They meet by chance in a saloon, and watch a dancing bear being killed and Holden lectures the kid, now called “the man” that all dancers that are not warriors — murderers — are false dancers, since dancing is the warrior’s right, and his only. The Kid offers his laconic replies. You aint nothin he says, and Holden says, You speak truer than you know. Holden murders the Kid in an outhouse outside the saloon. Of all the murders in the books, hundreds of which are recounted in graphic detail, this one is a cipher, a void. Moments later we find Holden inside:

And they are dancing, the board floor slamming under the jackboots and the fiddlers grinning hideously over their canted pieces. Towering over them all is the judge and he is naked dancing, his small feet lively and quick and now in doubletime and bowing to the ladies, huge and pale and hairless, like an enormous infant. He never sleeps, he says. He says he’ll never die. He bows to the fiddlers and sashays backwards and throws back his head and laughs deep in his throat and he is a great favorite, the judge. He wafts his hat and the lunar dome of his skull passes palely under the lamps and he swings about and takes possession of one of the fiddles and he pirouettes and makes a pass, two passes, dancing and fiddling at once. His feet are light and nimble. He never sleeps. He says that he will never die. He dances in light and in shadow and he is a great favorite. He never sleeps, the judge. He is dancing, dancing. He says that he will never die.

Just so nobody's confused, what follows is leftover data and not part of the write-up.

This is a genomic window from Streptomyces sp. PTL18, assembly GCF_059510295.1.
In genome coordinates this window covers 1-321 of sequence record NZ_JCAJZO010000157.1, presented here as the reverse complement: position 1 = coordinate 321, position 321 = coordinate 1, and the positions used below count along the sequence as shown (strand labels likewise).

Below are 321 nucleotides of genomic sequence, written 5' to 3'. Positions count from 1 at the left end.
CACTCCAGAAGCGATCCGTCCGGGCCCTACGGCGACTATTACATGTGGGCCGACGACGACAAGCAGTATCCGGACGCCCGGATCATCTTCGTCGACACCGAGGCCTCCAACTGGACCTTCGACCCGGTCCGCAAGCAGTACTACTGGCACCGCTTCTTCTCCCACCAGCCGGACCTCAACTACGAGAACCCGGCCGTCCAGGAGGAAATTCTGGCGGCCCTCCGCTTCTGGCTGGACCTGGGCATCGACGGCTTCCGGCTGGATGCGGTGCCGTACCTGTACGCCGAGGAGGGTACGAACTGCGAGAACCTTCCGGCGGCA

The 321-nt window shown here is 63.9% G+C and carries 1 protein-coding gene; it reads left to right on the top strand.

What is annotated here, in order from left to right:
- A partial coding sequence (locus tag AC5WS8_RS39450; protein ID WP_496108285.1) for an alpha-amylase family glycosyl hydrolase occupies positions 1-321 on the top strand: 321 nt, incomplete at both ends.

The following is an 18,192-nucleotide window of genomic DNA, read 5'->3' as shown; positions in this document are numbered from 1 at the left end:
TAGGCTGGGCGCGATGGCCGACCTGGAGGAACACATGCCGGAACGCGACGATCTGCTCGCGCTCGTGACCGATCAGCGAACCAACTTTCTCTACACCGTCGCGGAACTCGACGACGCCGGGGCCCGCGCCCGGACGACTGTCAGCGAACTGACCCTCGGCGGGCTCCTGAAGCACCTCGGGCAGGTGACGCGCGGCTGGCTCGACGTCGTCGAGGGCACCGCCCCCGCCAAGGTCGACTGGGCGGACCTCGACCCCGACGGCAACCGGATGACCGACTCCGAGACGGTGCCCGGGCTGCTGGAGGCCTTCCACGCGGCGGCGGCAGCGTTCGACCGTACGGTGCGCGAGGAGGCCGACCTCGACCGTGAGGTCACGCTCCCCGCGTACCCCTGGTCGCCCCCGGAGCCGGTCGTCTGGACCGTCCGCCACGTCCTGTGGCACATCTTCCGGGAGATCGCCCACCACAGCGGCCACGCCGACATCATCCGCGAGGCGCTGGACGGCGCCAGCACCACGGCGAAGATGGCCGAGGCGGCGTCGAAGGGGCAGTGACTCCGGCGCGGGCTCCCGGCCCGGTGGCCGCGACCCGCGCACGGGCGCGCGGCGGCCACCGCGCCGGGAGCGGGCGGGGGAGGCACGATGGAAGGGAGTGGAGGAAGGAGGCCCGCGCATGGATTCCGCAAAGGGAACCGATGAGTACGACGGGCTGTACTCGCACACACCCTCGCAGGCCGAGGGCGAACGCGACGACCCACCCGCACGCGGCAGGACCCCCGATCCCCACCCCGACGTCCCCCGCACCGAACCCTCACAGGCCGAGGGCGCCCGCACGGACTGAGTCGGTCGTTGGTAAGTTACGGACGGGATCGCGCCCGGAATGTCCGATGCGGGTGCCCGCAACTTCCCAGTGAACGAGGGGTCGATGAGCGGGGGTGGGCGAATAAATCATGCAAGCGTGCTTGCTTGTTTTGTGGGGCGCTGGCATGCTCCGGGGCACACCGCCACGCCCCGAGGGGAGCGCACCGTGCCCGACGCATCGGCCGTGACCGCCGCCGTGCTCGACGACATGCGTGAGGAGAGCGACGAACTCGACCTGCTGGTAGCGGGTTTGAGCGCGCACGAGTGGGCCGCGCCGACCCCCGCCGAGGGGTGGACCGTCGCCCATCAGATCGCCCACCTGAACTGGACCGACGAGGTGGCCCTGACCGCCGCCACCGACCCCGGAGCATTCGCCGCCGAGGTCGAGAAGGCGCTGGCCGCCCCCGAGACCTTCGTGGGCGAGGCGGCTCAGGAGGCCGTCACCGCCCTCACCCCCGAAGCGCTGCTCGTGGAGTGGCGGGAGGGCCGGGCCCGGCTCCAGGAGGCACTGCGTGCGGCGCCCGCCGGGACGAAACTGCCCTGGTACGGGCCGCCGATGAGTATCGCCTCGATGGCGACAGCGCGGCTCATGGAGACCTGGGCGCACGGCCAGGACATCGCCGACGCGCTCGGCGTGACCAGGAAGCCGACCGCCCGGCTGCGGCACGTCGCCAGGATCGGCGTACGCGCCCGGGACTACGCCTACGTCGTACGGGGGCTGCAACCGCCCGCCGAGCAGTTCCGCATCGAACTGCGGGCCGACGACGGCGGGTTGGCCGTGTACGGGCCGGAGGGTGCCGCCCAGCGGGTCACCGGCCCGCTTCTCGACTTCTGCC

It makes me shudder again, rereading it.


Further Reading:

Read other posts I’ve written about books.

 Blood Meridian, by Cormac McCarthy.